Or, actually, one of many problems:
When asked specifically how his wife's illness had changed his work at the F.D.A., Dr. Pazdur said he was intent on making decisions more quickly.
"I have a much greater sense of urgency these days," Dr. Pazdur, 63, said in an interview. "I have been on a jihad to streamline the review process and get things out the door faster. I have evolved from regulator to regulator-advocate."
This is from Gardiner Harris, "F.D.A. Regulator, Widowed by Cancer, Helps Speed Drug Approval," New York Times, January 2, 2016.
Dr. Pazdur, according to the reporter, "has been a man denounced by many cancer patient advocates as a slow, obstructionist bureaucrat." Pazdur, the oncology chief at the FDA, is one of the key gatekeepers. So if cancer drug approvals are slow, he bears much of the responsibility. But now, partly because his wife got cancer and recently died from cancer, he has changed.
In her struggle with cancer and ultimately her death in November, Ms. Pazdur had a part, her husband and a number of cancer specialists now say, in a profound change at the F.D.A.: a speeding up of the drug approval process.
Ms. Pazdur's three-year battle with cancer was a factor, they say, in Dr. Pazdur's willingness to swiftly approve risky new treatments and passion to fight the disease that patient advocates thought he lacked.
I generally argue that people respond to incentives. But a careful reading of the piece suggests that that's not what's really going on here. In 2014, he approved a drug for ovarian cancer, against the wishes of an expert advisory panel that voted it down 11 to 2. But, as he pointed out, it was aimed at a cancer that was genetically different from that of his wife. So it doesn't appear to be a narrow issue of incentives.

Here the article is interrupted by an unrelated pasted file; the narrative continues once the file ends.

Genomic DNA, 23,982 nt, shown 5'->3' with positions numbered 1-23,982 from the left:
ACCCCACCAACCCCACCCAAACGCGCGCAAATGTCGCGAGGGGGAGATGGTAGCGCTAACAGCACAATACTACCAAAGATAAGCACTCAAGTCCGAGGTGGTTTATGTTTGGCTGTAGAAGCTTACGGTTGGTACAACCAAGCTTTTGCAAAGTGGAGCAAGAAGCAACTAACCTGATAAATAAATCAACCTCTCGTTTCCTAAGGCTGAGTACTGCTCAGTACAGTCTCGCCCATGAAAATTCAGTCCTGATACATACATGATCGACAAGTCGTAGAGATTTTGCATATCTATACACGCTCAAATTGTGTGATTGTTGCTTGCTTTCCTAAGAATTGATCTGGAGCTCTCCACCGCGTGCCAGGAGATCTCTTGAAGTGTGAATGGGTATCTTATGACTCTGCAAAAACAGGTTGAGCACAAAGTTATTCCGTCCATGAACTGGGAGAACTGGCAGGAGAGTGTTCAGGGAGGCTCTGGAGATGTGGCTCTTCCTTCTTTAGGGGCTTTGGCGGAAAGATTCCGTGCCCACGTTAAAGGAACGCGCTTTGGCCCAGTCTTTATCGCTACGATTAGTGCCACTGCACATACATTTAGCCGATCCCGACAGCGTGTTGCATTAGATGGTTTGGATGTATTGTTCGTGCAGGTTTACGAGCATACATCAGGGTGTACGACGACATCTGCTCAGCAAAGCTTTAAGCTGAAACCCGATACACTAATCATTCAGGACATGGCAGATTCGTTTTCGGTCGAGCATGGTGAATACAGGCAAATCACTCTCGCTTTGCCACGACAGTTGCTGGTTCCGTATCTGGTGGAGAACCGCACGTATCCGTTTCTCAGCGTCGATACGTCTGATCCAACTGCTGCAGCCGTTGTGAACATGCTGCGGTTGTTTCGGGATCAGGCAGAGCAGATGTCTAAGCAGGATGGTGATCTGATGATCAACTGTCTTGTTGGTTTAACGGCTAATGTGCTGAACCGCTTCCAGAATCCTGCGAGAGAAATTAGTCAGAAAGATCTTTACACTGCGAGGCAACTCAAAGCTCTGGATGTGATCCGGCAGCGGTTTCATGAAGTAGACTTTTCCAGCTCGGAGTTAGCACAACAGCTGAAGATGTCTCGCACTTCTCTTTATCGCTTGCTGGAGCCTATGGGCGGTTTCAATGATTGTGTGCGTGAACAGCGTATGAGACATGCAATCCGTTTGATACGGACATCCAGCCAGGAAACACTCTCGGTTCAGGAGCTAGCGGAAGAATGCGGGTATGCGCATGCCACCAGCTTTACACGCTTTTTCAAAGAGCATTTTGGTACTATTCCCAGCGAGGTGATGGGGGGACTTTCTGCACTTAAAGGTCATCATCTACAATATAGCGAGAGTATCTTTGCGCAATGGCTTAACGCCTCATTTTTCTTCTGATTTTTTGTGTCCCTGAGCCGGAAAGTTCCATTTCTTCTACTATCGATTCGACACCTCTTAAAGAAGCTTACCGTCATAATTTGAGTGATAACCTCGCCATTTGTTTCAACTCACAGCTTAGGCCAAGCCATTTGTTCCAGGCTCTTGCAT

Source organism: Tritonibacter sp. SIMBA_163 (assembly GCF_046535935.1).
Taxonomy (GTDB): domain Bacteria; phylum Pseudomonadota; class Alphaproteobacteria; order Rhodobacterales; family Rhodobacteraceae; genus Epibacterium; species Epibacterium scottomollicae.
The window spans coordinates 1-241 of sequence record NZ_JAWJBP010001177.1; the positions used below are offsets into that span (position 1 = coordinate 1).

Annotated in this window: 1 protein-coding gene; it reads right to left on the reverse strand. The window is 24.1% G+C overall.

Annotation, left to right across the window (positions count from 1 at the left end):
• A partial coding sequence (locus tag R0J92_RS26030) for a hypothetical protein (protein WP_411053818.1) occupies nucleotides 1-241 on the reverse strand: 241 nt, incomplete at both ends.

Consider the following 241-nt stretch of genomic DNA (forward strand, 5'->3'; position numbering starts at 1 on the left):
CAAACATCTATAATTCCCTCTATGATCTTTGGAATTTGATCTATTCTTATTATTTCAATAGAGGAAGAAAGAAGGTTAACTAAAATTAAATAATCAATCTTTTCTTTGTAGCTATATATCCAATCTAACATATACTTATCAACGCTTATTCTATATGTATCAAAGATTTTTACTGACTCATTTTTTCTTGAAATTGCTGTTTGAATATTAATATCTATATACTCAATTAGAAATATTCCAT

So why did Dr. Pazdur change? He hinted at it with his self-described move from regulator to regular-advocate. Good for him, and I'm sorry for his loss. What he's saying, I think, is that the lives of strangers for whom he was making literally life-and-death decisions have become more real to him.
But he should have always been that way. Do we count a regulatory system as good when the regulator has to suffer a personal loss in order to become an advocate for those whom his decisions are affecting? Is there some other way?
Let it serve as an information provider and certifier. Let companies sell drugs that the FDA has not certified, as long as they say in big letters: THIS DRUG HAS NOT BEEN CERTIFIED BY THE FDA. Then we wouldn't have to depend on personal losses of regulator to get them to care more about the lives of people they're affecting.
One other interesting note. Many critics of FDA regulation, like Sam Kazman and the above-mentioned authors, have often pointed out that every month of delay in approving a drug costs lives. It's refreshing to see the New York Times admit as much. Gardiner Harris writes:
Although companies go through a years long discovery and testing process with new drugs before filing a formal application with the F.D.A., the average decision time on drugs by Dr. Pazdur's oncology group has come down to five months from six months.
That is a major acceleration in a pharmaceutical industry where every month's delay can mean thousands of lives lost and sometimes hundreds of millions of dollars in sales that, given limited patent times, can never be recovered.